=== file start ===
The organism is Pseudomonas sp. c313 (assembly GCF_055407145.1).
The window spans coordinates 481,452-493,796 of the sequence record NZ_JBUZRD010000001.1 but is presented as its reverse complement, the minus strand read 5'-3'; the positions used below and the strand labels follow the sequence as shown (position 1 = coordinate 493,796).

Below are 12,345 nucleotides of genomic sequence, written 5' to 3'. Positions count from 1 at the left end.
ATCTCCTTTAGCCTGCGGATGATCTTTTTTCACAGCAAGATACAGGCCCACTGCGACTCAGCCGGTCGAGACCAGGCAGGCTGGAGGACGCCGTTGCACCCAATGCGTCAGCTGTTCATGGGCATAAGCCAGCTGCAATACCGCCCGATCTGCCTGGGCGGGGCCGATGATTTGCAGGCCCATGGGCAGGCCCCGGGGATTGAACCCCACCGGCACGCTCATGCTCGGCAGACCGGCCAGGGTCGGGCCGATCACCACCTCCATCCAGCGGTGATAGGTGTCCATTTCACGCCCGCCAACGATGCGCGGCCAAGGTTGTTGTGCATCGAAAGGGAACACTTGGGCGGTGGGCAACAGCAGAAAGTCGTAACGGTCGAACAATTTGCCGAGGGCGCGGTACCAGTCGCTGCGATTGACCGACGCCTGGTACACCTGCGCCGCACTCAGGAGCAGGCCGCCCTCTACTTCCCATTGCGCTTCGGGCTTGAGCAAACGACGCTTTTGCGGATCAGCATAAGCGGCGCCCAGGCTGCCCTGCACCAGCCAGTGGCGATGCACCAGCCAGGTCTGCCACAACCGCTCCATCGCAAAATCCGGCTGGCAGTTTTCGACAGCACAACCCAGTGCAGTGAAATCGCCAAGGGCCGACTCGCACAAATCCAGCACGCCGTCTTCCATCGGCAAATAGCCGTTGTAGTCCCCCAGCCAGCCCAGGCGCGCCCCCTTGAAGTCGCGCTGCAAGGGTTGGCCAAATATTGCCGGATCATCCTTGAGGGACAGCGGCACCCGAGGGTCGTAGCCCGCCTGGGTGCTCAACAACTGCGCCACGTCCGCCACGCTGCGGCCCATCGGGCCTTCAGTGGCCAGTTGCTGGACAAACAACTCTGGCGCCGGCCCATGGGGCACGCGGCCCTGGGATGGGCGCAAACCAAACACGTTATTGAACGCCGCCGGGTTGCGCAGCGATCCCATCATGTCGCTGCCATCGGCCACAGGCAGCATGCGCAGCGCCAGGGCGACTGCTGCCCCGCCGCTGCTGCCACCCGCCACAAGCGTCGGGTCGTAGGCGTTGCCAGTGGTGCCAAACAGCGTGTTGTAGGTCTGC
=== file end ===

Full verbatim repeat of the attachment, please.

The organism is Pseudomonas sp. c313 (assembly GCF_055407145.1).
The window spans coordinates 481,452-493,796 of the sequence record NZ_JBUZRD010000001.1 but is presented as its reverse complement, the minus strand read 5'-3'; the positions used below and the strand labels follow the sequence as shown (position 1 = coordinate 493,796).

Below are 12,345 nucleotides of genomic sequence, written 5' to 3'. Positions count from 1 at the left end.
ATCTCCTTTAGCCTGCGGATGATCTTTTTTCACAGCAAGATACAGGCCCACTGCGACTCAGCCGGTCGAGACCAGGCAGGCTGGAGGACGCCGTTGCACCCAATGCGTCAGCTGTTCATGGGCATAAGCCAGCTGCAATACCGCCCGATCTGCCTGGGCGGGGCCGATGATTTGCAGGCCCATGGGCAGGCCCCGGGGATTGAACCCCACCGGCACGCTCATGCTCGGCAGACCGGCCAGGGTCGGGCCGATCACCACCTCCATCCAGCGGTGATAGGTGTCCATTTCACGCCCGCCAACGATGCGCGGCCAAGGTTGTTGTGCATCGAAAGGGAACACTTGGGCGGTGGGCAACAGCAGAAAGTCGTAACGGTCGAACAATTTGCCGAGGGCGCGGTACCAGTCGCTGCGATTGACCGACGCCTGGTACACCTGCGCCGCACTCAGGAGCAGGCCGCCCTCTACTTCCCATTGCGCTTCGGGCTTGAGCAAACGACGCTTTTGCGGATCAGCATAAGCGGCGCCCAGGCTGCCCTGCACCAGCCAGTGGCGATGCACCAGCCAGGTCTGCCACAACCGCTCCATCGCAAAATCCGGCTGGCAGTTTTCGACAGCACAACCCAGTGCAGTGAAATCGCCAAGGGCCGACTCGCACAAATCCAGCACGCCGTCTTCCATCGGCAAATAGCCGTTGTAGTCCCCCAGCCAGCCCAGGCGCGCCCCCTTGAAGTCGCGCTGCAAGGGTTGGCCAAATATTGCCGGATCATCCTTGAGGGACAGCGGCACCCGAGGGTCGTAGCCCGCCTGGGTGCTCAACAACTGCGCCACGTCCGCCACGCTGCGGCCCATCGGGCCTTCAGTGGCCAGTTGCTGGACAAACAACTCTGGCGCCGGCCCATGGGGCACGCGGCCCTGGGATGGGCGCAAACCAAACACGTTATTGAACGCCGCCGGGTTGCGCAGCGATCCCATCATGTCGCTGCCATCGGCCACAGGCAGCATGCGCAGCGCCAGGGCGACTGCTGCCCCGCCGCTGCTGCCACCCGCCACAAGCGTCGGGTCGTAGGCGTTGCCAGTGGTGCCAAACAGCGTGTTGTAGGTCTGC